Take the 2-minute tour ×
Stack Overflow is a question and answer site for professional and enthusiast programmers. It's 100% free, no registration required.

I have a simple formset used for register a donator to my database.

If I land on the page an existent entry from DB and remove a value from an form input and submit I get a UnboundLocalError.

Django Version: 1.3 
Exception Type: UnboundLocalError 
Exception Value: local variable 'dac' referenced before assignment 

views.py

@login_required
def dizimista(request, nr_dizimista):
    dizimista = get_object_or_404(CadastroDizimista, pk=nr_dizimista, usuario=request.user)
    if request.method == 'POST' and request.POST.get('action') == 'Cancelar':
        return HttpResponseRedirect("/lista/")
    elif request.method == 'POST' and request.POST.get('action') == 'Salvar':
        form = FormCadastroDizimista(request.POST, request.FILES, instance=dizimista)
        if form.is_valid():
            cadastro = form.save(commit=False)
            cadastro.usuario = request.user
            cadastro.save()

            return HttpResponseRedirect("/lista/")
    else:
        form = FormCadastroDizimista(instance=dizimista)
        dac = CadastroDizimista.objects.get(pk=nr_dizimista).datacadastro
        dam = CadastroDizimista.objects.get(pk=nr_dizimista).datamodificado
    return render_to_response("cadastro.html", {'dac': dac, 'dam': dam, 'form': form}, context_instance=RequestContext(request))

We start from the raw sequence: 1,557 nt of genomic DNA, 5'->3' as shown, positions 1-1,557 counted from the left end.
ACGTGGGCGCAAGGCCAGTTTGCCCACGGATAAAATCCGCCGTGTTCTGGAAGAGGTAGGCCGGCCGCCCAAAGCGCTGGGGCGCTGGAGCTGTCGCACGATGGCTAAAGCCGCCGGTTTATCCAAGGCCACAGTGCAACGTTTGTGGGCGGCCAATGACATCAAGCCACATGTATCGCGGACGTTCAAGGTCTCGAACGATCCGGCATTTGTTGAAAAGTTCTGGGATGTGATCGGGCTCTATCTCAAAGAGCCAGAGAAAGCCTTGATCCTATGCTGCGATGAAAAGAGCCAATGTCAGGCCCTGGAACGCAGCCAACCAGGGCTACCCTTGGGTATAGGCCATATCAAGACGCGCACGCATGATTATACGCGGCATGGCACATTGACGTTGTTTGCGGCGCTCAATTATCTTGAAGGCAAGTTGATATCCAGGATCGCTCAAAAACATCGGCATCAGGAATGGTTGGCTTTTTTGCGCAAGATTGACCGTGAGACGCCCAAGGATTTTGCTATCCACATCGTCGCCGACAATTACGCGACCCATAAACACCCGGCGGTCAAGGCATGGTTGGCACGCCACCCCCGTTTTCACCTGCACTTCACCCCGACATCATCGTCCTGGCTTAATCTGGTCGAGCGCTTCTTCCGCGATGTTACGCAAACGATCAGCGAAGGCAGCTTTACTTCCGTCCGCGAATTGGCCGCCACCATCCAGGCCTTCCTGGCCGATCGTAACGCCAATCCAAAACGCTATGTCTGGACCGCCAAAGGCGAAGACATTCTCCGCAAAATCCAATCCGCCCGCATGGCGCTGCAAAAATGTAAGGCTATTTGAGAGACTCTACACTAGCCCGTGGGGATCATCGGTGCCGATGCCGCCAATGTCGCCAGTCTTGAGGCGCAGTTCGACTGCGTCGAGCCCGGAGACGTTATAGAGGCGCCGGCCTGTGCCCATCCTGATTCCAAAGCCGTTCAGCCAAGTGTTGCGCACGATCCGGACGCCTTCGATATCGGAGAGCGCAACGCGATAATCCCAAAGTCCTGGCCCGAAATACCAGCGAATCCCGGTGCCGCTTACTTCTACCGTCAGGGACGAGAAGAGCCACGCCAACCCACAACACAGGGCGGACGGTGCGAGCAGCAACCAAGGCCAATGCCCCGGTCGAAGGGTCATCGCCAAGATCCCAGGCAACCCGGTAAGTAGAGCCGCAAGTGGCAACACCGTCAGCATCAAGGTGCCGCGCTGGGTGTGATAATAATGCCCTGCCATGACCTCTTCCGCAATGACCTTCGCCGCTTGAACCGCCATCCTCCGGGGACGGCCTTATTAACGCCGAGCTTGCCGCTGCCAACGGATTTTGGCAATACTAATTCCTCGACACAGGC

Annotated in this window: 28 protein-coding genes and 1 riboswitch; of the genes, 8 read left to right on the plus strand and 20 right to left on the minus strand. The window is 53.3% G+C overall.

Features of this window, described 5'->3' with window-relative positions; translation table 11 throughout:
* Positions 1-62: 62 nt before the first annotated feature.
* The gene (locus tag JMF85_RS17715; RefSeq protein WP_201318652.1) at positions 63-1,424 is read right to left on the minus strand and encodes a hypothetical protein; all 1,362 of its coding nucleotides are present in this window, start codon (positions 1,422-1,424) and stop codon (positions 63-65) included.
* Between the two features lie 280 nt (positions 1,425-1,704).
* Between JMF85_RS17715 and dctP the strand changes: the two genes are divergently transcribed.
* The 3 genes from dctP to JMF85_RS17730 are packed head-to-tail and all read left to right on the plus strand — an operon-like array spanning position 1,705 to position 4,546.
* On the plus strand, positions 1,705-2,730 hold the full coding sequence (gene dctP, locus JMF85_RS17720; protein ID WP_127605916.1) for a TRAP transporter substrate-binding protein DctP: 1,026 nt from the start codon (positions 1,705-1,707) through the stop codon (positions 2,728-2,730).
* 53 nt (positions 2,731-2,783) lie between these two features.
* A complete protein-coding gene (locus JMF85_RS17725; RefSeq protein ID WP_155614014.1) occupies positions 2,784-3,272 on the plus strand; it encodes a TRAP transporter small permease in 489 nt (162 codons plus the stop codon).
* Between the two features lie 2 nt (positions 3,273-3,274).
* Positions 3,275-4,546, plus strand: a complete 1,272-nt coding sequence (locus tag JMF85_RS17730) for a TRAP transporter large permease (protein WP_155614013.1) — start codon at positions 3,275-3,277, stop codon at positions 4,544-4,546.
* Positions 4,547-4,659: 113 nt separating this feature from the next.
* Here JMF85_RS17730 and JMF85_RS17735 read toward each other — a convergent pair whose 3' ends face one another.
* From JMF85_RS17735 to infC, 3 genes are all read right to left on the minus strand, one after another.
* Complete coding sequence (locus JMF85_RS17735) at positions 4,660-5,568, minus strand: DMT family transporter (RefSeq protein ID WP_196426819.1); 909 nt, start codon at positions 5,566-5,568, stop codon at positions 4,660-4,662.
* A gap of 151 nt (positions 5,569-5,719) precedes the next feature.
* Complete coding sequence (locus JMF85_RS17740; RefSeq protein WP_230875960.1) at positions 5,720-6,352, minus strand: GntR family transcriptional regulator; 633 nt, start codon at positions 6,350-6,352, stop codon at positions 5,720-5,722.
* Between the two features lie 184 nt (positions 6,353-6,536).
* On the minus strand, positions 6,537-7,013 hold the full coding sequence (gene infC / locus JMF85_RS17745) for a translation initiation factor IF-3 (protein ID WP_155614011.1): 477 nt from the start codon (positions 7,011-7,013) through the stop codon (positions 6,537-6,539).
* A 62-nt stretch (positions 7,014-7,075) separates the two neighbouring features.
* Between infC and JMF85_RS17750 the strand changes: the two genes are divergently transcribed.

share|improve this question
1  
Sorry. I stressed one more time on code and discover my fault. the "dac" must be a global var. I declared it and "dam" as global inside def and voilá! –  rjdsantos Mar 24 '12 at 21:43
    
That's incorrect, in almost all cases you should not use global variables. You should populate that variables inside the view for any possible case in IF`s (maybe populate them before first IF). They look to be dependant on provided variable document_root so I don't see any way why they should be global. –  ilvar Mar 25 '12 at 2:27

1 Answer 1

It's not global variable. You've used a local variable w/o reaching its assignment, which was thought should have to be, by Python interpreter, just as the Exception said.

def foo():
    return x

def bar1(x):
    return x

def bar2(cond):
    if cond:
        x = x
    return x

>>> import dis
>>> dis.dis(foo)
2           0 LOAD_GLOBAL              0 (x)
            3 RETURN_VALUE 

>>> dis.dis(bar1)
2           0 LOAD_FAST                0 (x)
            3 RETURN_VALUE  

>>> dis.dis(bar2)       
2           0 LOAD_FAST                0 (cond)
            3 POP_JUMP_IF_FALSE       15

3           6 LOAD_FAST                1 (x)
            9 STORE_FAST               1 (x)
           12 JUMP_FORWARD             0 (to 15)

4     >>   15 LOAD_FAST                1 (x)
           18 RETURN_VALUE 

Please note the difference between LOAD_GLOBAL in the output of foo and LOAD_FAST before RETURN_VALUE in bar1 and bar2, refs http://docs.python.org/library/dis.html

The issue usually means incomplete logic in code. For you code, better to unindent the last two line of code inside the last ELSE. This will fix the exception as well as underlining logic issue.

share|improve this answer

Your Answer

 
discard

By posting your answer, you agree to the privacy policy and terms of service.

Not the answer you're looking for? Browse other questions tagged or ask your own question.